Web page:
Story I recently spent time with a pastor in Kansas City. Just eight months prior he had become the new senior pastor after at a large, historic, traditional church. One of the ﬁrst things he learned as he settled into his new role was that the church had spent years investing in an adoption fund - but had never distributed any of those funds. Needless to say there was quite a bit of money in it. He told me that at his “state of the church” address just a few months before our time together he was able to share some exciting vision for the church moving forward, that in part included (and I quote the pastor here) "Ensuring that under no circumstances should it cost anyone in our church one penny to foster or adopt a child".
Wow! He told me he recognizes that with a large demographic of senior-aged adults in his body they have to be diligent about presenting unique opportunities to get involved that don't simply consist of bringing children into their home. He's convinced that the primary and probably most crucial way his church can serve orphaned and vulnerable children is through their ﬁnancial support of families who are fostering or adopting them. I couldn't agree more with his assessment or with his understanding that his church may not be able to do everything, but they could certainly do something - so they’ve identiﬁed their something and are committed to doing it well.
DO WHAT YOU CAN TODAY WITH WHAT YOU HAVE TODAY.
? QUESTIONS TO CONSIDER: Take a few moments to answer the following questions either as an individual ministry leader or as a team.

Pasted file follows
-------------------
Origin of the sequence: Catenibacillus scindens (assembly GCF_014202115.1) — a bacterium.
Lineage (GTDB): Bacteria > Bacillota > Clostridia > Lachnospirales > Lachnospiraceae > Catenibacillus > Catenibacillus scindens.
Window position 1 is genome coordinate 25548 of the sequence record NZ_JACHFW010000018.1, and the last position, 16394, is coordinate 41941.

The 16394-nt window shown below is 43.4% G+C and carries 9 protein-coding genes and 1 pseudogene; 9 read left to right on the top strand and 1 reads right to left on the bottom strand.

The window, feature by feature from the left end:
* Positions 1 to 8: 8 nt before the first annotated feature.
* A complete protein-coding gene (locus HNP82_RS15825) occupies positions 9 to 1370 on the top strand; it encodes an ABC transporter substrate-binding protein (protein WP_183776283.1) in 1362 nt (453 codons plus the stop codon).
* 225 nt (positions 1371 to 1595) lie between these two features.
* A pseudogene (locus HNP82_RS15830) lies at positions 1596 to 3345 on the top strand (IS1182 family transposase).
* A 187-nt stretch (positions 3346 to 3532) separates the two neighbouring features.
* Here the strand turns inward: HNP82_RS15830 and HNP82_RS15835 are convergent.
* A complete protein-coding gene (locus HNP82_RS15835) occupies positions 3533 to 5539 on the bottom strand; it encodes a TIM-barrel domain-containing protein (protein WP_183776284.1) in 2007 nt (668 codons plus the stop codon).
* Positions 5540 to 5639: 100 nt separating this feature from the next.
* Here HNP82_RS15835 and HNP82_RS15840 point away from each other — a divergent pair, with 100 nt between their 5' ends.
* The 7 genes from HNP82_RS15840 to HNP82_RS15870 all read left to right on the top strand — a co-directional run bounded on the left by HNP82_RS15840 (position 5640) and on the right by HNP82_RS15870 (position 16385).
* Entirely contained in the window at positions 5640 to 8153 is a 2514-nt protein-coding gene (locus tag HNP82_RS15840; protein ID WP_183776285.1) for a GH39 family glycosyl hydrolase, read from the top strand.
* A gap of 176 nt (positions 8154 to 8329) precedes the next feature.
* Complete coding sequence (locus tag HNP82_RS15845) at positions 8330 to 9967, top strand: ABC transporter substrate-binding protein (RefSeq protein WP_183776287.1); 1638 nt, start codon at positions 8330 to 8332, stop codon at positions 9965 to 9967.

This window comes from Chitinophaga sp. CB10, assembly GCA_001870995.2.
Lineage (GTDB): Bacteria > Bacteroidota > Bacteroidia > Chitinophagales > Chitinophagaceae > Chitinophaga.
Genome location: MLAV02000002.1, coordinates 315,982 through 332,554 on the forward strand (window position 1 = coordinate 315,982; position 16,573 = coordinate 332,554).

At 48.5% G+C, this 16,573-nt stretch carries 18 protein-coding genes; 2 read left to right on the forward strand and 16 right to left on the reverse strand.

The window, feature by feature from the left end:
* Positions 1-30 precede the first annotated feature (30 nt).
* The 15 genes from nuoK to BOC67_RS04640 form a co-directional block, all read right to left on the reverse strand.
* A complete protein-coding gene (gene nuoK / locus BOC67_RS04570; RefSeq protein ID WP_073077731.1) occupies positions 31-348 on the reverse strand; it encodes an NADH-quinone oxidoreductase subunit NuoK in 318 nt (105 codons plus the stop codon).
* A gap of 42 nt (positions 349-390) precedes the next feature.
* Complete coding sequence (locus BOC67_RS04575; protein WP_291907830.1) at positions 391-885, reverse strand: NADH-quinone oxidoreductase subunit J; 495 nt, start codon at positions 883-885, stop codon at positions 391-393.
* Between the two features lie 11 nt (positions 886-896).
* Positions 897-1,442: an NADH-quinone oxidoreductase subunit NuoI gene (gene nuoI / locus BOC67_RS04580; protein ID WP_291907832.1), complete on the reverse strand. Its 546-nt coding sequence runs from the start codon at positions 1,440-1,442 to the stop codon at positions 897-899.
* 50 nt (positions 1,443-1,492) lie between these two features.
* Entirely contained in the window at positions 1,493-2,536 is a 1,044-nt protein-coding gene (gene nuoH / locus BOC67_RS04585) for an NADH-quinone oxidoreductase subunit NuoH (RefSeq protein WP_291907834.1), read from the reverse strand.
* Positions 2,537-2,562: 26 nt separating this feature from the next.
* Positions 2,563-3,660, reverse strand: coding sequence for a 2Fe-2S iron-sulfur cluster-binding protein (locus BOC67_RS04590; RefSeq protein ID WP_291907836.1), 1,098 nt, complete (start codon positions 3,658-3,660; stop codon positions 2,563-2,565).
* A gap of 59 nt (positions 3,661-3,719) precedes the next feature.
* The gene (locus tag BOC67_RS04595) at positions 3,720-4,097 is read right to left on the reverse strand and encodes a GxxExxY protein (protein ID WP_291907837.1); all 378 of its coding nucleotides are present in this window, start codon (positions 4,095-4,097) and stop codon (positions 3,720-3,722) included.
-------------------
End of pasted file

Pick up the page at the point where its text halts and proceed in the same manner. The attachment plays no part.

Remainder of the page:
What 3-4 things… …can your ministry focus on and do
…would you eventually like to see your
…might be good things but are not
ministry involved with?
within the scope of your ministry?
THE GOAL OF YOUR MINISTRY IS SUSTAINABILITY , NOT SPEED .
Too fast too soon
Donâ&#x20AC;&#x2122;t go too fast too soon. It's entirely possible to be simple but not slow. You can identify the few things you want to do well but still move too quickly on them. For example, if your mission is to raise up more foster and adoptive families, be smart about it. Your goal is not just to recruit more families faster but to equip and support the right families longer. Quality preparation is more important than a quick pace. Moving too fast too soon can end up doing more harm to the ministry than help. The last thing you want to do is inadequately equip and prepare people only to have them burn out in the end. We have to develop realistic expectations for what we can accomplish effectively with what we currently have to work with.
It is better to take many steps in the right direction than to make a great leap forward only to stumble backward.
A marathon, not a sprint
Going slow may require that you as the leader take two steps back so your people can take one step forward. You recognize the potential and feel the urgency, but they may not be there yet. It may be your goal to eradicate the foster care crisis in your city tomorrow, but for today the best your ministry can do is organize a backpack drive for a local agency - and that's ok. That may be where you need to start – not end – but at least start. Slow does not necessarily mean insignificant or unsuccessful. Slow often means smart.
If caring for the orphaned and vulnerable is a lifelong marathon, not a short-term sprint then it’s important to pace yourself early so that you can ultimately make it to the finish line.
YOU MAY NEED TO TAKE TWO STEPS BACKWARDS SO YOUR PEOPLE CAN TAKE ONE STEP FORWARD .
It takes time, and the cause is too important to not ensure you're doing it well. Slow down, take a deep breath and move forward…slowly, but surely. 12
Thank You for reading through this preview of “Three Principles”. The full chapter can be found in the new book, “Everyone Can Do Something: A Field Guide for Strategically Rallying Your Church Around the Orphaned and Vulnerable.”
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Three Principles TO CONSIDER AND COMMON PITFALLS TO AVOID WHEN LAUNCHING AND LEADING AN ORPHAN CARE MINISTRY IN YOUR CHURCH Copyright 2018 | All Rights Reserved A ministry resource provided by Christian Alliance for Orphans Written by Jason Johnson